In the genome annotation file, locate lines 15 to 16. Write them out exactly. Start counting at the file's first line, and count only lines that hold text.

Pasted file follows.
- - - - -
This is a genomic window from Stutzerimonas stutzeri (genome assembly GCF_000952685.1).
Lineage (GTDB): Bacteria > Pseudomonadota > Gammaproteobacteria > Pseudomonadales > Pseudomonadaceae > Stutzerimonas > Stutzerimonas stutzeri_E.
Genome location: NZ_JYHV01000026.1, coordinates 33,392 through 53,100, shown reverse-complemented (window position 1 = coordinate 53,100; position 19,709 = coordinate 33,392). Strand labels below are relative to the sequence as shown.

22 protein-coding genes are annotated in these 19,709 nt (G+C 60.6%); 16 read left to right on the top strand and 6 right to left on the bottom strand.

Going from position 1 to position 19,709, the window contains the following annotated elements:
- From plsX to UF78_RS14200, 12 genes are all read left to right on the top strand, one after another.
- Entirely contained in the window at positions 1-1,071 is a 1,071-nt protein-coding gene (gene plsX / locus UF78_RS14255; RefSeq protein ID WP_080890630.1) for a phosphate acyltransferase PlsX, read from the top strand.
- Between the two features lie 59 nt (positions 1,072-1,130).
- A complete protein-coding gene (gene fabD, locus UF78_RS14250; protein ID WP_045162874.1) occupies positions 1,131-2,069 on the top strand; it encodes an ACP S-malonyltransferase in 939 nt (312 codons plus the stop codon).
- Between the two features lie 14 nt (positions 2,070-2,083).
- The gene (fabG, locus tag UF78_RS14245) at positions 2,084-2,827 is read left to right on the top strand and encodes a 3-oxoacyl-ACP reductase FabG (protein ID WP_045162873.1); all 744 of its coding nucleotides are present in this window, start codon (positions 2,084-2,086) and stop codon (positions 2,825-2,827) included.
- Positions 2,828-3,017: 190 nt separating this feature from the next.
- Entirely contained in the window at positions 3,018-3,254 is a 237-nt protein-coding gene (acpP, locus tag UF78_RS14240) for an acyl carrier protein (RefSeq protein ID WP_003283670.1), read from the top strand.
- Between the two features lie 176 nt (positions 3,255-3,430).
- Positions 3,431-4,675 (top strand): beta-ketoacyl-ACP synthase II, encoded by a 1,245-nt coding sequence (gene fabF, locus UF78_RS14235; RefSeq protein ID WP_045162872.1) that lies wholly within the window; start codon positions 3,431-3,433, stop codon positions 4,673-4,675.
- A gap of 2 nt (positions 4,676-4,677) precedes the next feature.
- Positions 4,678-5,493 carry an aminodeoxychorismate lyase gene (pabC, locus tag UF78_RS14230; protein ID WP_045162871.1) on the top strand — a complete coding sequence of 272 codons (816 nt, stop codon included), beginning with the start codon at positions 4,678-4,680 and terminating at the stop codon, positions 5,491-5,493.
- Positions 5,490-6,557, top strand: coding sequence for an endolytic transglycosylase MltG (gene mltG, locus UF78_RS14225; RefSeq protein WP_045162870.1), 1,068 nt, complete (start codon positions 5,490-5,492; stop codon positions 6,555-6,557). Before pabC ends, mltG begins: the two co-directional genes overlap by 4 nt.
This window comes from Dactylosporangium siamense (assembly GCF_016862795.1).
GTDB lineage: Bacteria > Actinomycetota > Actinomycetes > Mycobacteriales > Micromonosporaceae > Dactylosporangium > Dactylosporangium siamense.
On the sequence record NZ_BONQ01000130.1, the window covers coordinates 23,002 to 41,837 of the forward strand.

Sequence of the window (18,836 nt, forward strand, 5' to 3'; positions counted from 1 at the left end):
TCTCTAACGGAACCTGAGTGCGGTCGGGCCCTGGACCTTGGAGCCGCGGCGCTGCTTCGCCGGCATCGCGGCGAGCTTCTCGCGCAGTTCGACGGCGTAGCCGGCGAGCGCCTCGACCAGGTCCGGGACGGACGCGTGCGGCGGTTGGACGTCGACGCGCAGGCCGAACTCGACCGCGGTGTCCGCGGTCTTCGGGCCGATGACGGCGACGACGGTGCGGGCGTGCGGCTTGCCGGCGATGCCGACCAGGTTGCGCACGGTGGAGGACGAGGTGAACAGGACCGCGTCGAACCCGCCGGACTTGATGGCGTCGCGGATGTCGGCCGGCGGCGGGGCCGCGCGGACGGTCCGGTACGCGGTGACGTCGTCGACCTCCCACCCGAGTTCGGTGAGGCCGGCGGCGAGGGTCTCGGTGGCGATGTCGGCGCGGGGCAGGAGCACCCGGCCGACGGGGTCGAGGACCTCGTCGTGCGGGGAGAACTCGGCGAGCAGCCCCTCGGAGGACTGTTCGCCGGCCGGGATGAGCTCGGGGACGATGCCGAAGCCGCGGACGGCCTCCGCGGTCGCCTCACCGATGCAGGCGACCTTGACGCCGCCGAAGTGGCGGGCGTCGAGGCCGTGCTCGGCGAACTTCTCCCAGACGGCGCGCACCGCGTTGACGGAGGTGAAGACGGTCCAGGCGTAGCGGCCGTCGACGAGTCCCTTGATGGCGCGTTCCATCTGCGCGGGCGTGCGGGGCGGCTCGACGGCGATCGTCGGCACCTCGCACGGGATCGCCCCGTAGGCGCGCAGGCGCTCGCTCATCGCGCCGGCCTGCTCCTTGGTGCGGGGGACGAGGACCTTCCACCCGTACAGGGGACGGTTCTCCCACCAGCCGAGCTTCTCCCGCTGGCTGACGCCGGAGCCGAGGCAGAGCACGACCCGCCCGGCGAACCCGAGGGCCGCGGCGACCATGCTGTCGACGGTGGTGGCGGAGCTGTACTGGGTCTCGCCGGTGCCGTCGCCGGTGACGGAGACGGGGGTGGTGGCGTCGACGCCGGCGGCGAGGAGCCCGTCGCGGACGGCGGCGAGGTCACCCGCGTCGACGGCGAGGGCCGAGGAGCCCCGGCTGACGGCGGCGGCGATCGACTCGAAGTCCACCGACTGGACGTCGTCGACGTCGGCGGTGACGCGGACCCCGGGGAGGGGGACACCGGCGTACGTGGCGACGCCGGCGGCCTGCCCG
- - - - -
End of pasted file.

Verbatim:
- Positions 3,431-4,675 (top strand): beta-ketoacyl-ACP synthase II, encoded by a 1,245-nt coding sequence (gene fabF, locus UF78_RS14235; RefSeq protein ID WP_045162872.1) that lies wholly within the window; start codon positions 3,431-3,433, stop codon positions 4,673-4,675.
- A gap of 2 nt (positions 4,676-4,677) precedes the next feature.